The drop represents a fall in wages of £2,136 in real terms, and marks the third consecutive month in which advertised salaries have fallenReuters

The UK's economic recovery may not be reaching employees' pay packets as the average advertised salary across the country has fallen to a 16 month low, leaving workers more than £2,000 worse off.

According to the UK Job Market Report from Adzuna, the average advertised salary has dropped by 4.1% in the past year to £32,323 in December 2013.

The decline represents a fall in wages of £2,136 in real terms, and marks the third consecutive month in which advertised salaries have fallen.

"The recovery in the jobs market is far from over," said Andrew Hunter, co-founder of Adzuna.

"The great news is unemployment has fallen at record levels, but wages are still stuck in a post-recession hangover – while the backlog of employees waiting for the right time to change jobs is clearing, salary levels are yet to catch up."

The research revealed the salary slide has been felt throughout the country, with annual advertised pay declining in every region aside from Wales during the twelve months to December.

The East of England and the West Midlands have borne the brunt of the fall, with the average salary dropping 8.4% and 6.9% respectively in these regions.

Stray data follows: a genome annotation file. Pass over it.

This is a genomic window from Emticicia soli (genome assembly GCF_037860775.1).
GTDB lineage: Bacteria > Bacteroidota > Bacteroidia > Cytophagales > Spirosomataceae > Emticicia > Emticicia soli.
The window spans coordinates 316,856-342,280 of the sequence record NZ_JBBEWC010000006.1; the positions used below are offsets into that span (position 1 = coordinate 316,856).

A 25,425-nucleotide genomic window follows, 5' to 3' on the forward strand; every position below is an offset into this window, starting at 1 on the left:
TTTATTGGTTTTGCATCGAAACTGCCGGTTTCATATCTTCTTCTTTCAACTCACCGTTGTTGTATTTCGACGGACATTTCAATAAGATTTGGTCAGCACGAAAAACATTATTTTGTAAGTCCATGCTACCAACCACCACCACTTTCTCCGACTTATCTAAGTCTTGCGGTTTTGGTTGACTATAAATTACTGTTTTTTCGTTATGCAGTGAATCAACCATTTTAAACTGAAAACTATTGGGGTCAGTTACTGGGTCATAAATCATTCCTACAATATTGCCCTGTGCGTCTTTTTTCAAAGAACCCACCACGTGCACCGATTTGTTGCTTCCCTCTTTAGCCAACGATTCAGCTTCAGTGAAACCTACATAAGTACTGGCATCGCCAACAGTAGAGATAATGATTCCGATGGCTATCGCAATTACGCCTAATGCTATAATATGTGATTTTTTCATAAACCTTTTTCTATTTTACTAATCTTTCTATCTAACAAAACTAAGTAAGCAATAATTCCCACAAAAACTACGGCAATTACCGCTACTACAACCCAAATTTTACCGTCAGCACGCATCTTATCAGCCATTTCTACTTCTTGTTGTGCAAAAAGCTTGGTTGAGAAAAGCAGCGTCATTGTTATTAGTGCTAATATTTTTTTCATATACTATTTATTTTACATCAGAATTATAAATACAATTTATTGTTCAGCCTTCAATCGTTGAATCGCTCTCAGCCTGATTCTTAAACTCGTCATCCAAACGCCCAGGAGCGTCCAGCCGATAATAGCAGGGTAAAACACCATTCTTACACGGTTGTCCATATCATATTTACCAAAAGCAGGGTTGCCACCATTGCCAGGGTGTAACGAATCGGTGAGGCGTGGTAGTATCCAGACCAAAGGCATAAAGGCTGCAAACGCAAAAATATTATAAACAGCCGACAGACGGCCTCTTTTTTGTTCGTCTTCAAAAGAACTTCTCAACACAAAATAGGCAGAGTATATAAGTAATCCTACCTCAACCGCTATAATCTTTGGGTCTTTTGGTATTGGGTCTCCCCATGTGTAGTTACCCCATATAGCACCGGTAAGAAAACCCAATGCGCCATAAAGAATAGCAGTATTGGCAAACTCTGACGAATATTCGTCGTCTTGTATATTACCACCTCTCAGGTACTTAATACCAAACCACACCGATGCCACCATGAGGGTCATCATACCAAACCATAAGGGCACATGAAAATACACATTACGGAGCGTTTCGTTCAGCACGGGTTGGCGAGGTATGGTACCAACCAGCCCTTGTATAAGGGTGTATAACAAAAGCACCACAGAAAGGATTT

But Wales has bucked the trend. Salaries in Wales have risen 4.1% over the twelve months to December, reaching an average of £28,121 – meaning salaries in Wales are now at their highest point since August 2012.

Hunter added: "The salary picture looks gloomy throughout the country. But some areas are weathering the storm better than others, with Wales leading the way.

"Initiatives such as Jobs Growth Wales, which has created over 10,000 jobs for young people, are helping to kick-start the regional labour market."

Festive Season

Xmas shoppers

Adzuna said a few sectors have managed to navigate the salary slump, and witnessed an increase in advertised salary in December.

Salaries in the Hospitality and Catering sector, for instance, increased 6.6% to £19,234 in the year to December 2013 – the largest increase of any UK sector.

The industry also saw a rare monthly increase of 1% from November to December.

This follows recent statistics showing that revenues in bars and restaurants increased 5% and 38% respectively over the Christmas period, largely fuelled by corporate hospitality as a result of increased business confidence.

Other sectors to record salary increases in December included Engineering (+5.1%) and the Energy, Oil and Gas sector (+1.5%). In both skilled sectors, a brain drought has led to fewer skilled workers vying for each role and employers have increased salaries as a means to attract talent.

But at the opposite end of the spectrum, some of the sectors that have suffered most severely from the salary slump include Healthcare (-3.4%) and Teaching (-1.8%). Public sector cuts have taken a toll on budgets, and salaries have been squeezed as a result.